About the Customer
The customer is a payment technology company that more specifically handles credit card authorizations and batch processing for large credit card companies. They have a large percentage of the market and are looking to increase the share while also reducing the risk of a service outage. They are also looking to reduce their dependency on legacy hardware and reduce the MIPS in their data center. In order to accomplish these business outcomes, they have decided to migrate several of their workloads to AWS, of which Vertical Relevance is involved in Authorizations and Batch workstreams.
Key Challenge/Problem Statement
Credit card authorization transactions have both high volumes and stringent SLAs that incur a financial cost to the customer if they are not adhered to. The current peak transaction rate is 5,000 transactions a second and needs to be able to scale to 10,000 transactions based on the company’s projections. They also have an SLA with their clients that transactions need to occur within 250 milliseconds, or the customer will incur a financial penalty. Due to these requirements, they have an RTO and RPO of zero and require that any solution delivered by AWS for the Authorizations product must be resilient from any kind of failure and deliver the above requirements.
State of Customer’s Business Prior to Engagement
The client currently utilizes a mainframe built 50 years ago to handle their credit card services running in a primary data center in Georgia. They are in the process of migrating their functionality from the mainframe to a more modern microservice architecture within the cloud. The authorization application was already rewritten by the customer to run on Kubernetes, and batch processing is being rewritten with an AWS partner to a microservices architecture. Vertical Relevance was brought in to help design the cloud architecture and perform validation to confirm that it will meet the customers resiliency standards.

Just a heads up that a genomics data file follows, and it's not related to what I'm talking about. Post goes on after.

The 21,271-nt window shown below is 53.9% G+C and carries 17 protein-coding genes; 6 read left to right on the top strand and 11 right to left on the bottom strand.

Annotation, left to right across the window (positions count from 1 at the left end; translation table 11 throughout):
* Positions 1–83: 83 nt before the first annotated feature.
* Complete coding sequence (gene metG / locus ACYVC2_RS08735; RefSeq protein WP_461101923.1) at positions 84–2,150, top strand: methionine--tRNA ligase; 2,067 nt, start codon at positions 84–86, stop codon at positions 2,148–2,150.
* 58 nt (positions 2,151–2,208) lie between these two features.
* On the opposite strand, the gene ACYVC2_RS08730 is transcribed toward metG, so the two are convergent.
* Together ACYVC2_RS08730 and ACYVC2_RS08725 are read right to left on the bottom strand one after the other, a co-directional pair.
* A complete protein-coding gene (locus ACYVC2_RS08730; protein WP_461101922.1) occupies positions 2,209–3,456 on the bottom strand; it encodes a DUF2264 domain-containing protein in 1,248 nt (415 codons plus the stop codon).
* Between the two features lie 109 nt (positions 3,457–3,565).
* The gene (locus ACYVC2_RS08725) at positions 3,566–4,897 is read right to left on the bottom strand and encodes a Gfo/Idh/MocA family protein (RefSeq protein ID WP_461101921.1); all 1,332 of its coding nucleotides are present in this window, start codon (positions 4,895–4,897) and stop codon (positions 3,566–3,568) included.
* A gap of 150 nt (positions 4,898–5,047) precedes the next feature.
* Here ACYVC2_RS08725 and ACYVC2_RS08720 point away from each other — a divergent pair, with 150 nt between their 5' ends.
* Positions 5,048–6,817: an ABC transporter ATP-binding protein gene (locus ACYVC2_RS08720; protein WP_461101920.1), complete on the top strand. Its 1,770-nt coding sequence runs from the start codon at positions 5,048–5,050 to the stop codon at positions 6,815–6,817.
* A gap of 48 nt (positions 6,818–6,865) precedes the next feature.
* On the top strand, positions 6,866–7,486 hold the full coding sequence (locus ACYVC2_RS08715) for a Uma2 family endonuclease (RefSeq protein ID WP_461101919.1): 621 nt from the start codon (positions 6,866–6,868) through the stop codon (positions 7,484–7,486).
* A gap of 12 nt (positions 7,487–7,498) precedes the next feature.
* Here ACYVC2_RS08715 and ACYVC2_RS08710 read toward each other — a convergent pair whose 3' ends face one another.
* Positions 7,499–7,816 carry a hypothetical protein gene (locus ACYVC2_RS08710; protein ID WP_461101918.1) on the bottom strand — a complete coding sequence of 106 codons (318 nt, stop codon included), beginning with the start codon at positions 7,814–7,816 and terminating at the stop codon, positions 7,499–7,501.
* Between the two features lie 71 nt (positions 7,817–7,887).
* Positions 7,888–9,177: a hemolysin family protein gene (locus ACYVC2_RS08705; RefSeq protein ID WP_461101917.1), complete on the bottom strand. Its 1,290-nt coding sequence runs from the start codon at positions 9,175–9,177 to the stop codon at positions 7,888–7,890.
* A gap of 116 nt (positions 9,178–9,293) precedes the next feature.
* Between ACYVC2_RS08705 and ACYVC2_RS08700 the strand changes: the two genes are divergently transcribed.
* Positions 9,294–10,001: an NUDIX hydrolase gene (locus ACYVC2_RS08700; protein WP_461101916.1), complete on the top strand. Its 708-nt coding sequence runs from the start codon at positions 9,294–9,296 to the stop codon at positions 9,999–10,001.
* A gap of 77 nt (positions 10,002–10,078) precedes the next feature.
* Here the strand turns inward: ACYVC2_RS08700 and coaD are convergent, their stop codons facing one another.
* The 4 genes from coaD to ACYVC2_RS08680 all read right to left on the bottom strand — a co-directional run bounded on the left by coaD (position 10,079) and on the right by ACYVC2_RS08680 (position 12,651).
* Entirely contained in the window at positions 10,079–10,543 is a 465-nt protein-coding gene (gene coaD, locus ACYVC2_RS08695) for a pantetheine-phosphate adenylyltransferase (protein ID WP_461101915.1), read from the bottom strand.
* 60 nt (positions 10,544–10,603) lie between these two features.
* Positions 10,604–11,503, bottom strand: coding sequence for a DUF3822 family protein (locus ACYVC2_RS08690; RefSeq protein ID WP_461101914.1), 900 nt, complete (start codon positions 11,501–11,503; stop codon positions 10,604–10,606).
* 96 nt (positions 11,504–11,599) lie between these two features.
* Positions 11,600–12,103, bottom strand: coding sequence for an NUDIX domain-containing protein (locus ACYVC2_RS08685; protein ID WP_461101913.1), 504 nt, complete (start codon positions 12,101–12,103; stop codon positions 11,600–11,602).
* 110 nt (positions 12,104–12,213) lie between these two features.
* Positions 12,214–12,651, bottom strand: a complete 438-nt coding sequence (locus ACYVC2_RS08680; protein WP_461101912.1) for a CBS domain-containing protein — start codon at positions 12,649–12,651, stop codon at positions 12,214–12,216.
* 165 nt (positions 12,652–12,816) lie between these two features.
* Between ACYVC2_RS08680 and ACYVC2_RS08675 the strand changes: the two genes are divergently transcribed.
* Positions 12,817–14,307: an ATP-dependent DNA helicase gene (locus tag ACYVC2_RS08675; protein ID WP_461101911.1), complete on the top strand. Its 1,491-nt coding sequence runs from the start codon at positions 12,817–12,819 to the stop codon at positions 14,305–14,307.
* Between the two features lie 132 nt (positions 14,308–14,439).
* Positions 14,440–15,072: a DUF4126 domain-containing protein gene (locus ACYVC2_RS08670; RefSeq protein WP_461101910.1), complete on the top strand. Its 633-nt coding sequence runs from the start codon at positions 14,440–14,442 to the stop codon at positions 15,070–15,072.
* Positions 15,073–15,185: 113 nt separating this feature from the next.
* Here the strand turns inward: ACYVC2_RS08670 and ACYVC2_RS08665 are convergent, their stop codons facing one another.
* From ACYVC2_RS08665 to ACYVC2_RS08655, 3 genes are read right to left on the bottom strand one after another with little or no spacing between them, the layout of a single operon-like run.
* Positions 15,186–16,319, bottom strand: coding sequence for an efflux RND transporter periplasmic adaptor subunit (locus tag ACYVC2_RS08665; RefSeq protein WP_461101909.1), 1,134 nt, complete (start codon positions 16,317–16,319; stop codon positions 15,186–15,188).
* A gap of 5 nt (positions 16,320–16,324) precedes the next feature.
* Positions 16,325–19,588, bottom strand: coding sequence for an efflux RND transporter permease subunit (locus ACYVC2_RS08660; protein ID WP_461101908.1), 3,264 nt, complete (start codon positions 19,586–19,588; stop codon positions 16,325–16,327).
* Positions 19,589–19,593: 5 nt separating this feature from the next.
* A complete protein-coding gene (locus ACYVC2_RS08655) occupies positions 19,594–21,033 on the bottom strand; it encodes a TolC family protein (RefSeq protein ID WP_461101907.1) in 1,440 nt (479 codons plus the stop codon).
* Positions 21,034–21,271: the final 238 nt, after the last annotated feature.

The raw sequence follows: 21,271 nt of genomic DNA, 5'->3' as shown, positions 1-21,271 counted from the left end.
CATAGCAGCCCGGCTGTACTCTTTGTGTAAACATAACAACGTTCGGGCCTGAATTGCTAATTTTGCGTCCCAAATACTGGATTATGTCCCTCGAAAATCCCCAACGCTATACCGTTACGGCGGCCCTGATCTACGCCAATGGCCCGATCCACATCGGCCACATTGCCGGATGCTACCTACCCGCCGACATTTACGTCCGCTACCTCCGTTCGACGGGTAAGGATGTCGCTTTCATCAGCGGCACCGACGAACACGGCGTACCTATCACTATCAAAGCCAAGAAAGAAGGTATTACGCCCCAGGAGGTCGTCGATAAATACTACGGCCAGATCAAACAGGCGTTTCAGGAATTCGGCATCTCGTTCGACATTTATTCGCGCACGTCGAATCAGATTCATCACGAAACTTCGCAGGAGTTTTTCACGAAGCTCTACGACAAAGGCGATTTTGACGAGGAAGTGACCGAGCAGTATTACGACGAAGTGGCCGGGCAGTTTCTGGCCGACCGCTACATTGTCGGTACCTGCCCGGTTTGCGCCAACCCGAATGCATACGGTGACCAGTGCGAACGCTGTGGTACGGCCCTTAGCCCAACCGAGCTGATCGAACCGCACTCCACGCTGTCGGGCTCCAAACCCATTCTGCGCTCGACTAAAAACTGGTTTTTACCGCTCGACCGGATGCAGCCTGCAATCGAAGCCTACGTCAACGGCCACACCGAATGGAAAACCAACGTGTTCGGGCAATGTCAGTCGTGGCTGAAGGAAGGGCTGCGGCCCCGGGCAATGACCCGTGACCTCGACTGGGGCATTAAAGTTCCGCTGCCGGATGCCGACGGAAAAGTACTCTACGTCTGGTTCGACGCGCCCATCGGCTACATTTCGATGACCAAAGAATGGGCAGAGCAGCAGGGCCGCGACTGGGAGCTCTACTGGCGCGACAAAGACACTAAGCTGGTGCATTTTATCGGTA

Proposed Solution & Architecture
Holistic FMEA Strategy
Vertical Relevance began by creating the foundation for the customer to use Failure Mode and Effect Analysis (FMEA Testing) by conducting the following activities.
- Gathering the customer’s Non-Functional Requirements (NFRs). These included but were not limited to Recovery Time Objective (RTO), Recovery Point Objective (RPO), and Latency.
- Identifying relevant test categories, failure events, and app components
- Creating a test scenario taxonomy
- Creating the test cases for the scenarios to ensure test coverage of their applications
This testing approach was reviewed with the customer to ensure that the correct stakeholders would be engaged and the strategy for planning and executing test cases would lead to the proper results. Test cases also went through an extensive review process where they were reviewed multiple times internally before being presented to the client for approval. This allowed us to ensure that the expected results were captured to identify a passing test case. The following diagram outlines the end-to-end process that we designed.